Monday, November 8, 2010

Levels of commitment, including to God

We could write a book on this topic. I'd rather discuss it in conversation and Q&A format, but since that is not possible at this time, I want to jot down some thoughts here that will help you to align your thoughts and philosophy about commitment. It will help you to understand faith-and God himself-more clearly, and your own perceptions and actions.

First, I want to give some secular examples about how it is difficult to truly understand someone else's commitment to "a cause" or a truth over time. Commitment is not an absolute that remains unchanged by time and circumstance. An easy example is two different soldiers in an army. One seems the more totally committed, being very patriotic and military based in his or her orientation. The other person is more casual about their commitment, being correct in their service but not outstanding. However, in a battle, the first performs correctly, doing his or her duty, while the second one, back pressed to the wall, performs an extraordinary act of courage and losses his life for the greater good, whether the course of the battle itself or to protect his or her buddies under fire. Who was, in the long run, the "most committed?" The "higher" on the "commitment 'scale?'" You can see that such a view that it can be measured or compared is entirely bogus. One goes on to a honorable life long service to country and military, while the other average Joe or Mary had average service, and then in a burst of heroic circumstance, gives his or her life. You can't really weigh between the two at all. Each walked their own path of service, honor and righteousness.

There is much argument about the value of an aging life, in a time of pressures to allocate medical costs and even have "death panels." Consider this, then. There is a temptation to look at someone's "contribution" to life. OK, let's look at that. One person is a "producer," who is still active in some highly value societal role. The other was a wallflower, kind of a person who blended into society at large, perhaps a housewife and mother, who is now an aged widow, and whose children are away. She is in a nursing home and increasingly "out of it," and thus not a "contributor." Who is more "worthy" of a fixed number of health care dollars? Well, let's look at what happens. The first person, yes of course, goes on to be "productive" until his or her death. People feel a righteous glow when they get all the medical expenses "care" that he or she needs throughout. Liberals especially feel awesome and "good" in making sure he or she can be "productive" and receive entitled medical care. Cool. The other person slowly fades away in the nursing home. She gets less awesome care because she's old, alone and "dying anyway." No one does anything bad to her, but the mindset, of course, is that it's a low payback investment to give her excellent care at the end of a fading life. Perhaps so. But have you considered all the payback, really?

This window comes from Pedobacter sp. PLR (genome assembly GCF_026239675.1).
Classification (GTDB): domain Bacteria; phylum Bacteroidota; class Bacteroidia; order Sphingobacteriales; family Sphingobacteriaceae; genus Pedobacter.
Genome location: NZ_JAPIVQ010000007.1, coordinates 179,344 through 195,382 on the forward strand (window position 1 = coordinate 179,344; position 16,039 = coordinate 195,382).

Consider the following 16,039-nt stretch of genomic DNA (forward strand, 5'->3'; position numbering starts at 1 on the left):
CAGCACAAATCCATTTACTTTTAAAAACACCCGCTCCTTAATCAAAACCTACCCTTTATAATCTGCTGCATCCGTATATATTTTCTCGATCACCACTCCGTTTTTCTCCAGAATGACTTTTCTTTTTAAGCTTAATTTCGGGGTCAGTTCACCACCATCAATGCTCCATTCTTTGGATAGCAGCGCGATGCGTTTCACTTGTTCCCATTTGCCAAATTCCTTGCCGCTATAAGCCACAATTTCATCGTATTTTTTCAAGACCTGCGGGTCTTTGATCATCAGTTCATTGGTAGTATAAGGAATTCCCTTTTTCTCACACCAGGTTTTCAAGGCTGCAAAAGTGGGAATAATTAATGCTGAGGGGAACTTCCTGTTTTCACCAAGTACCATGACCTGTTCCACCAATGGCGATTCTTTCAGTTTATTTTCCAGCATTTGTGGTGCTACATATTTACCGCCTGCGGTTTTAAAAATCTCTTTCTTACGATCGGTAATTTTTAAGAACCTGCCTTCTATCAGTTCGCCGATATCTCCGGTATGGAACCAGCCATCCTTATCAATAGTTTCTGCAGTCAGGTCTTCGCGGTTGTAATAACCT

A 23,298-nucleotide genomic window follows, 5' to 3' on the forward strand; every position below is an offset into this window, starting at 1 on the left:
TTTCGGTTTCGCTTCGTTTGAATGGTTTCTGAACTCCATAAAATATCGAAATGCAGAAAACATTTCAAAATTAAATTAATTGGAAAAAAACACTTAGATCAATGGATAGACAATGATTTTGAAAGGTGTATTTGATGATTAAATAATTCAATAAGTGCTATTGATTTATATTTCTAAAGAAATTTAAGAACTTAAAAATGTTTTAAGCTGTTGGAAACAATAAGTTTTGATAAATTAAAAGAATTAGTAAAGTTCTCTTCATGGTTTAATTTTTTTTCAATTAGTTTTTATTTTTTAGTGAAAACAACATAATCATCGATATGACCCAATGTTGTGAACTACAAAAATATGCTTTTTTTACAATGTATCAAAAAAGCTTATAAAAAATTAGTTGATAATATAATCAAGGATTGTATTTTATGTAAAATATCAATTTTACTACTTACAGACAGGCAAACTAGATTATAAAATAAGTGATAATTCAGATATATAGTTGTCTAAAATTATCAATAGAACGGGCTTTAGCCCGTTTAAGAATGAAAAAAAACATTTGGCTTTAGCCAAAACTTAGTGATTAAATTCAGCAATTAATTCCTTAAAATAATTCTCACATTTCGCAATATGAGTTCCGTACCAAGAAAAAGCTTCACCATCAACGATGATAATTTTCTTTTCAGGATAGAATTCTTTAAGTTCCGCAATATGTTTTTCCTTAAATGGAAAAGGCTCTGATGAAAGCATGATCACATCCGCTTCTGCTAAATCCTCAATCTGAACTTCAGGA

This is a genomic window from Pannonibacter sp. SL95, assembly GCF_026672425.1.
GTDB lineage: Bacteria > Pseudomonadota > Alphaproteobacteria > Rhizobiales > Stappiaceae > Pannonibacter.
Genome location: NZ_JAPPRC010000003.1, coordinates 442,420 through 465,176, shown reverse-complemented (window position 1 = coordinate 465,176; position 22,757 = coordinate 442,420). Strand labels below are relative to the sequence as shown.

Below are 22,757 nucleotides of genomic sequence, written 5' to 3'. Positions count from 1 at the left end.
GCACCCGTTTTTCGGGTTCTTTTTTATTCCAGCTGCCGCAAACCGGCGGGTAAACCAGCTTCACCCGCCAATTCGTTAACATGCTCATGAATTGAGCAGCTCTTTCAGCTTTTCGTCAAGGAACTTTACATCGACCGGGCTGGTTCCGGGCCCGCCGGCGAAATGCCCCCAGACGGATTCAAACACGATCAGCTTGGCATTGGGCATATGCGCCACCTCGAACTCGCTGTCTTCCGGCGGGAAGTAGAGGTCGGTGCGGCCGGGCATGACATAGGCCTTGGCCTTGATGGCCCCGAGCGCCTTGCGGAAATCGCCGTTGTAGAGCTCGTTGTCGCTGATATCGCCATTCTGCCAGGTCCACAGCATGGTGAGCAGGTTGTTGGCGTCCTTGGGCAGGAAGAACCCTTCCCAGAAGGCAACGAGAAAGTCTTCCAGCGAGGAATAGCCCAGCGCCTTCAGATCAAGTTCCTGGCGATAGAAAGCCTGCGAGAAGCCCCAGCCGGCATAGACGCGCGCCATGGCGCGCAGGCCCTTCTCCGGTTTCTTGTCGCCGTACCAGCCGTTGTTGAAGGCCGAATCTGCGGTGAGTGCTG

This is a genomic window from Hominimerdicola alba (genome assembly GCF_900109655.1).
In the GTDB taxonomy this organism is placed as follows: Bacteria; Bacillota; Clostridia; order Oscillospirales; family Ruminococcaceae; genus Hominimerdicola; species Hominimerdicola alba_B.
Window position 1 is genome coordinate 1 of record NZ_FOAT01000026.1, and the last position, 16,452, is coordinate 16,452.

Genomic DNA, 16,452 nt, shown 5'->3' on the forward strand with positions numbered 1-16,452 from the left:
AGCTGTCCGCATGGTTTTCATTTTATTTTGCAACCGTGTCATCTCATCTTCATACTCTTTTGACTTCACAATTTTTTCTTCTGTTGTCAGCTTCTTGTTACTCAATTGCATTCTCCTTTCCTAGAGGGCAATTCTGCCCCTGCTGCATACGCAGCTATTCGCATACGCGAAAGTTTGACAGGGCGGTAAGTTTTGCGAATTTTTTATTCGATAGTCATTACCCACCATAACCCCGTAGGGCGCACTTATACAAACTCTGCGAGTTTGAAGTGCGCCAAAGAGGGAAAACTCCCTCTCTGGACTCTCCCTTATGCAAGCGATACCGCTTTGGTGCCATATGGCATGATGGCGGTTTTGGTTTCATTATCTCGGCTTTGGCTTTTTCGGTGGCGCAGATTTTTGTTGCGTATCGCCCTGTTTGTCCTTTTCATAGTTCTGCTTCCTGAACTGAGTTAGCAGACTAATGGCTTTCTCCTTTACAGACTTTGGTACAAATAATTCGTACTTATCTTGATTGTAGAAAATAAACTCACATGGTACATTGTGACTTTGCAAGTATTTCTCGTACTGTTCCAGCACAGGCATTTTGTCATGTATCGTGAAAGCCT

One day a nurse aide at the nursing home is discouraged, she is young and just starting out, studies are hard, money is tight, hours are long. She is tending to that woman and while so, they talk. That old lady gives the nurse's aide a little encouragement, speaking from her own humble experience as a mom. Like a tiny mustard seed, her words actually matter to the discouraged aide, and over time, especially after that nursing home resident dies, the aide has a new lease on life, a new encouragement, just from that casual conversation near the end of the woman's life, but toward the beginning of the aide's. She goes on to be a great success (in whatever measure of success you have).

Which person was more "committed to productivity" and "worthy?" The first person does their job and leads their life like "normal," by "normal" current societal expectations. The second person was "just a mom" and an "old lady" yet without an agenda, gave advice, not some secret formula, but just good old mom type of belief to the nurse's aide who tended to her, when that aide needed it, and it ended up being a life changing conversation that only unfolded in its significance over time. Good thing that old lady wasn't euthanized, huh?